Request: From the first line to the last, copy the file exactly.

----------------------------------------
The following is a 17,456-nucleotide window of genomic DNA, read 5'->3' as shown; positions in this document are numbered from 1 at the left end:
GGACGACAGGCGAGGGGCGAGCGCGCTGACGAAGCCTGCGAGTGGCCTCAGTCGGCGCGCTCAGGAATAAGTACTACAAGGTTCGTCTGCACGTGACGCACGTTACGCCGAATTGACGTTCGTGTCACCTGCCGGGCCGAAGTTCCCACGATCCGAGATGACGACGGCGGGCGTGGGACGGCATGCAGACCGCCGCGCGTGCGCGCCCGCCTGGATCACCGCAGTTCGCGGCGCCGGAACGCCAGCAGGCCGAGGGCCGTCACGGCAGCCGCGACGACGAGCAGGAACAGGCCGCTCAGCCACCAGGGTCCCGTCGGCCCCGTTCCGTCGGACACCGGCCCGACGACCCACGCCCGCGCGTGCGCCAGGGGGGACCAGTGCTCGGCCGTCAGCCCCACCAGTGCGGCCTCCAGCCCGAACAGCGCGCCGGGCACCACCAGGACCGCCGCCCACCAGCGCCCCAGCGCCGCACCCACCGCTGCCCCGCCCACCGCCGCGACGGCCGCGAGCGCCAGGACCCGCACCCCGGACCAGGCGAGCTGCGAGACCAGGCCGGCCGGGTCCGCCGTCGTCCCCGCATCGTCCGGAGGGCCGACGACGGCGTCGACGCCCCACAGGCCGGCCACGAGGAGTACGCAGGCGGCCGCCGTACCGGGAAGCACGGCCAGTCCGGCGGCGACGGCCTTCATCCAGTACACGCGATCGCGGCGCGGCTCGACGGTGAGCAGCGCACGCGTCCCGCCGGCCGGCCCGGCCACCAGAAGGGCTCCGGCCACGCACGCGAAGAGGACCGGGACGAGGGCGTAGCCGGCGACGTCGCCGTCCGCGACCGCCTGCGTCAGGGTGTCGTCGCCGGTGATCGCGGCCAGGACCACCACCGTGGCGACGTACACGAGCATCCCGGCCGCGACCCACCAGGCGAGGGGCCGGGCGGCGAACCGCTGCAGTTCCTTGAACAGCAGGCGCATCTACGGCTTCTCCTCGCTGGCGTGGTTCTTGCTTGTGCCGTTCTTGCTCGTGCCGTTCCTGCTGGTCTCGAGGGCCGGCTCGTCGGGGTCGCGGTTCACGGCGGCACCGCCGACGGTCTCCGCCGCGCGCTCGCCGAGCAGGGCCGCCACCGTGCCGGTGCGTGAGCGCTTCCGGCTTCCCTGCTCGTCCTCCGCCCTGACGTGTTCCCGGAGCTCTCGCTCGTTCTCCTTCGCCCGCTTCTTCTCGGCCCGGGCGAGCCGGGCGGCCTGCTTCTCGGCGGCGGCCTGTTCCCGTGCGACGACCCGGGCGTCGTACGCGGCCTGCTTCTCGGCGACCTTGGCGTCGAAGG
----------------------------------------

The following is a 17,456-nucleotide window of genomic DNA, read 5'->3' as shown; positions in this document are numbered from 1 at the left end:
GGACGACAGGCGAGGGGCGAGCGCGCTGACGAAGCCTGCGAGTGGCCTCAGTCGGCGCGCTCAGGAATAAGTACTACAAGGTTCGTCTGCACGTGACGCACGTTACGCCGAATTGACGTTCGTGTCACCTGCCGGGCCGAAGTTCCCACGATCCGAGATGACGACGGCGGGCGTGGGACGGCATGCAGACCGCCGCGCGTGCGCGCCCGCCTGGATCACCGCAGTTCGCGGCGCCGGAACGCCAGCAGGCCGAGGGCCGTCACGGCAGCCGCGACGACGAGCAGGAACAGGCCGCTCAGCCACCAGGGTCCCGTCGGCCCCGTTCCGTCGGACACCGGCCCGACGACCCACGCCCGCGCGTGCGCCAGGGGGGACCAGTGCTCGGCCGTCAGCCCCACCAGTGCGGCCTCCAGCCCGAACAGCGCGCCGGGCACCACCAGGACCGCCGCCCACCAGCGCCCCAGCGCCGCACCCACCGCTGCCCCGCCCACCGCCGCGACGGCCGCGAGCGCCAGGACCCGCACCCCGGACCAGGCGAGCTGCGAGACCAGGCCGGCCGGGTCCGCCGTCGTCCCCGCATCGTCCGGAGGGCCGACGACGGCGTCGACGCCCCACAGGCCGGCCACGAGGAGTACGCAGGCGGCCGCCGTACCGGGAAGCACGGCCAGTCCGGCGGCGACGGCCTTCATCCAGTACACGCGATCGCGGCGCGGCTCGACGGTGAGCAGCGCACGCGTCCCGCCGGCCGGCCCGGCCACCAGAAGGGCTCCGGCCACGCACGCGAAGAGGACCGGGACGAGGGCGTAGCCGGCGACGTCGCCGTCCGCGACCGCCTGCGTCAGGGTGTCGTCGCCGGTGATCGCGGCCAGGACCACCACCGTGGCGACGTACACGAGCATCCCGGCCGCGACCCACCAGGCGAGGGGCCGGGCGGCGAACCGCTGCAGTTCCTTGAACAGCAGGCGCATCTACGGCTTCTCCTCGCTGGCGTGGTTCTTGCTTGTGCCGTTCTTGCTCGTGCCGTTCCTGCTGGTCTCGAGGGCCGGCTCGTCGGGGTCGCGGTTCACGGCGGCACCGCCGACGGTCTCCGCCGCGCGCTCGCCGAGCAGGGCCGCCACCGTGCCGGTGCGTGAGCGCTTCCGGCTTCCCTGCTCGTCCTCCGCCCTGACGTGTTCCCGGAGCTCTCGCTCGTTCTCCTTCGCCCGCTTCTTCTCGGCCCGGGCGAGCCGGGCGGCCTGCTTCTCGGCGGCGGCCTGTTCCCGTGCGACGACCCGGGCGTCGTACGCGGCCTGCTTCTCGGCGACCTTGGCGTCGAAGG